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Profit and Loss Account

 

A profit and loss account is a statement of a business’ financial performance for a specified period, usually a year. It contains information on the sales, purchases and then displays a net profit or loss for the time span under consideration.

The usefulness of a P & L statement is very evident by its function as the primary indicator of how well a business has performed.

Many new small businesses focus on cash levels as their primary benchmark of whether the business in doing well, but as can be seen in the article profit versus cash; this is not the better model to assess wellbeing.

Accounting for amounts due but as yet unpaid and expenses paid in advance provides a clear picture of actual gains or losses in a given year.

Components of a Profit and Loss Account

A profit and loss accounts has several components or sub-sections where the various categories of income and expenses are shown. It is not usually mandatory to display sections where the business has not entries and the documents can to a certain extent be tailored towards the business it is reporting on.

Sales and Income

Sales and Income is the first component or section of the profit and loss account and display, either as one figure or as several entries, the total amounts earned in the year. A business will be encouraged to show each of its distinct areas of sales if it would be useful to the reader to demonstrate that their income is derived from differing products, geographical locations or some other separator.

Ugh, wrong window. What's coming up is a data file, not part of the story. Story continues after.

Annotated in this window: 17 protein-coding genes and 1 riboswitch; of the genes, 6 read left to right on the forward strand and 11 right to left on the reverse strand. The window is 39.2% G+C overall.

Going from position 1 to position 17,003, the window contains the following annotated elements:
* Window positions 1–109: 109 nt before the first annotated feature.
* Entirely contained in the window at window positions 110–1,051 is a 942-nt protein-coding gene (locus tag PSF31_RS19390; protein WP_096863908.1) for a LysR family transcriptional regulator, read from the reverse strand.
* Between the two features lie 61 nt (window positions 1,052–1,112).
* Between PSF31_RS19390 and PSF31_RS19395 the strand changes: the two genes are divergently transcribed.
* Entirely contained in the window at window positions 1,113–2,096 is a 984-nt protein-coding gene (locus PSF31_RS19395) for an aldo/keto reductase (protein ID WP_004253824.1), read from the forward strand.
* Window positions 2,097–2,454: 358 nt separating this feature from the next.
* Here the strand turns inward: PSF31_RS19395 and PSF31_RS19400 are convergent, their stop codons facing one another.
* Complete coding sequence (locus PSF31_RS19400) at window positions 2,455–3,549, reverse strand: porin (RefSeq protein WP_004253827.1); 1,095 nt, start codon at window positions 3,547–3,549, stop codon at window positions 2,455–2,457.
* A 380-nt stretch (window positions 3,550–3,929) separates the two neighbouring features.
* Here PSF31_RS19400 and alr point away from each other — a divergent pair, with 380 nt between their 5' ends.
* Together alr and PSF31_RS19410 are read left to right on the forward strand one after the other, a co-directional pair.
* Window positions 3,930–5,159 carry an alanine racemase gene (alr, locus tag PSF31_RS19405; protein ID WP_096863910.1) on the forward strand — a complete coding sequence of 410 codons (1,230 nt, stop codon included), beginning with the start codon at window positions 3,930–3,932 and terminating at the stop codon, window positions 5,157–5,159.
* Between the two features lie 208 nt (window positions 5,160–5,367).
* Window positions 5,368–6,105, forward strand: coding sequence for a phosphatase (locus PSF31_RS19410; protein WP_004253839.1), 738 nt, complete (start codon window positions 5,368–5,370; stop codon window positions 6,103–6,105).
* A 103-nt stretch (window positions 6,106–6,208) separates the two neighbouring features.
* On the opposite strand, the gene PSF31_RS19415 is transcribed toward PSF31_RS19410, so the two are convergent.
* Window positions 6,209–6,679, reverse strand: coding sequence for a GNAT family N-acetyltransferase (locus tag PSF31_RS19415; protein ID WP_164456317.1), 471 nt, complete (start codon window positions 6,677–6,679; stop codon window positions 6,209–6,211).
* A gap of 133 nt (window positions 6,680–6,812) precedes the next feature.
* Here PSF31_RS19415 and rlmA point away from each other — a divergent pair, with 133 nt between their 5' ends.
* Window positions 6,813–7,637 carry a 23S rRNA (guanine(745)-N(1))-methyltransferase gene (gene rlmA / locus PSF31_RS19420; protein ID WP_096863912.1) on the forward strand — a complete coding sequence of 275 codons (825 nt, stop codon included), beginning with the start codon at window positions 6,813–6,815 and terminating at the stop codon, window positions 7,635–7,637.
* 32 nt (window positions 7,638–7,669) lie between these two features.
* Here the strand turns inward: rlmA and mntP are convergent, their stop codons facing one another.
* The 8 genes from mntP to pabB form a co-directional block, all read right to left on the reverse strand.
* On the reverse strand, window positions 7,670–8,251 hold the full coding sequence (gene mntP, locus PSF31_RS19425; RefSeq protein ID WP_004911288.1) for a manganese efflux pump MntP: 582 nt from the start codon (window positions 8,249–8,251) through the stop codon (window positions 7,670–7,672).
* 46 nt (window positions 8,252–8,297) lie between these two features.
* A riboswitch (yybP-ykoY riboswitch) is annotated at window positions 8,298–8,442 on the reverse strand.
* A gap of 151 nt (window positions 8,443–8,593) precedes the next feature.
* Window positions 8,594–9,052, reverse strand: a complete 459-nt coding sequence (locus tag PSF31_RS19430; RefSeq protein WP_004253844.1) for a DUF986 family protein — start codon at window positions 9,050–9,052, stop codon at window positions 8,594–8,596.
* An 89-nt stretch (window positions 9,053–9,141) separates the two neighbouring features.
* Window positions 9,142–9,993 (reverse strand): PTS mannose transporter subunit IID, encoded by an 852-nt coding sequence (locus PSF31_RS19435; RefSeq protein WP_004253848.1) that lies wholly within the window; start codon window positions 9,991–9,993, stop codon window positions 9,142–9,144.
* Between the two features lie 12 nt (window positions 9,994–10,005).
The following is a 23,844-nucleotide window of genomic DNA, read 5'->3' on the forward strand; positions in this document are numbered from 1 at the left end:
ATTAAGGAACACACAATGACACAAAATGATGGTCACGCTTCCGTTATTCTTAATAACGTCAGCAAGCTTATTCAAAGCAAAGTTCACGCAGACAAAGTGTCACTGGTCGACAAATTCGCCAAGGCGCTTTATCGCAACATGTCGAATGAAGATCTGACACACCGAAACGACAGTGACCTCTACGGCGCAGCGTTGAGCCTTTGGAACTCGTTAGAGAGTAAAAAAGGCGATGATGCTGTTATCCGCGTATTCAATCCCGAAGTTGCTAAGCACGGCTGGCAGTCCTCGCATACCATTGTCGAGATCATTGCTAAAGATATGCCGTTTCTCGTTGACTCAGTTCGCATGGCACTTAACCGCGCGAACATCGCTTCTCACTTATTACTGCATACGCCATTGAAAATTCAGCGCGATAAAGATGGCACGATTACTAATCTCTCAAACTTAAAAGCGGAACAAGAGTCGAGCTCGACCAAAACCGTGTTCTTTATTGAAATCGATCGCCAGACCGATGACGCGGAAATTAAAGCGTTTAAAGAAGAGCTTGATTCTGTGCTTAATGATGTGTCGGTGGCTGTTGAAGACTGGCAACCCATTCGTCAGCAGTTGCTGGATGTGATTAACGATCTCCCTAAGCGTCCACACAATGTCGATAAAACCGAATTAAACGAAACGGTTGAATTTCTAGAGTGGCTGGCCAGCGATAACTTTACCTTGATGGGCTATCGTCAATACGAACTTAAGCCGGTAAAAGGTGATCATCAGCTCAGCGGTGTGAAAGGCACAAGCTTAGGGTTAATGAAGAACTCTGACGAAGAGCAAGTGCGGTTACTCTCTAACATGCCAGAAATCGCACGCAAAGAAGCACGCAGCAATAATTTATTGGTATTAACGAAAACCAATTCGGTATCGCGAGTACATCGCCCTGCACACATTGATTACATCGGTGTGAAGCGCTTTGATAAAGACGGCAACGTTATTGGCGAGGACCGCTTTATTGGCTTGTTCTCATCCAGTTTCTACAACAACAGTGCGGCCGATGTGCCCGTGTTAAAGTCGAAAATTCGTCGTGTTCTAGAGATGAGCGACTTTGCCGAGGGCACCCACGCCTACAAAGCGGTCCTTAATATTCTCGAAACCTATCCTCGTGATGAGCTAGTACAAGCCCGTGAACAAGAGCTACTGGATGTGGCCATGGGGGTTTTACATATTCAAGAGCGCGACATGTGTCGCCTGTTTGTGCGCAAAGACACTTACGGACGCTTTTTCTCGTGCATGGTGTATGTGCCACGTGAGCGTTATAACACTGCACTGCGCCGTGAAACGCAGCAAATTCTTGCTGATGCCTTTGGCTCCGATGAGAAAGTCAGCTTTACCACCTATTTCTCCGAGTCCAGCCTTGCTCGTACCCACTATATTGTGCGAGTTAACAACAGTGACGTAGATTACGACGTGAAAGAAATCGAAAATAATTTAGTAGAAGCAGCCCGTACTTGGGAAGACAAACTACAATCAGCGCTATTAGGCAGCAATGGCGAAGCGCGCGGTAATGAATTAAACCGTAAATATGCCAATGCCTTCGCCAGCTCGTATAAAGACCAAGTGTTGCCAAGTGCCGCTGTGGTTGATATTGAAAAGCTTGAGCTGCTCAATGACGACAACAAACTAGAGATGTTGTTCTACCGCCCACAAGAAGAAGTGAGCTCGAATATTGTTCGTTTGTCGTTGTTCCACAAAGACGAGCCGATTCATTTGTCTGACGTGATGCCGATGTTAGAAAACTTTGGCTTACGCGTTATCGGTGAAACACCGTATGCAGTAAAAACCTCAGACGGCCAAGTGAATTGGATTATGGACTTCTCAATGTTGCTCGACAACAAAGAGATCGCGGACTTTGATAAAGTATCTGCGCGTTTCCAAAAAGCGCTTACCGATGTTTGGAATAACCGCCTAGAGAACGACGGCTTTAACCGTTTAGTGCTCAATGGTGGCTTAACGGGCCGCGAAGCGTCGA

Where several categories are shown, a sub-total of all of these is displayed.

Cost of Sales

Costs of sales are those direct and often variable expenses which are matched to the provision or manufacture of the items sold. A simple example would be where a builder records the expenses of paying for bricks, cement and direct labour as the cost of sales in their business.

Also included in this section are stocks which are held at the end of the period. These have been purchased but not yet used and therefore in order to match their costs to the period in which they are actually sold, they are deducted from the purchases figure.

Costs of sales will therefore represents the expense incurred by the business in producing the goods or services which they have sold in the year.

Gross Profit

Gross profit (GP) is a simple calculation of deducting total income from the cost of sales amount. In some situations there might be a gross loss where the expenses exceed the amount of sales.

This is a very unhealthy position for the business to be in as they have spent more on creating the product or service than they have earned from selling it.

Typically, a gross profit percentage can be calculated by dividing the GP by the total sales figure.

Distribution Expenses and Costs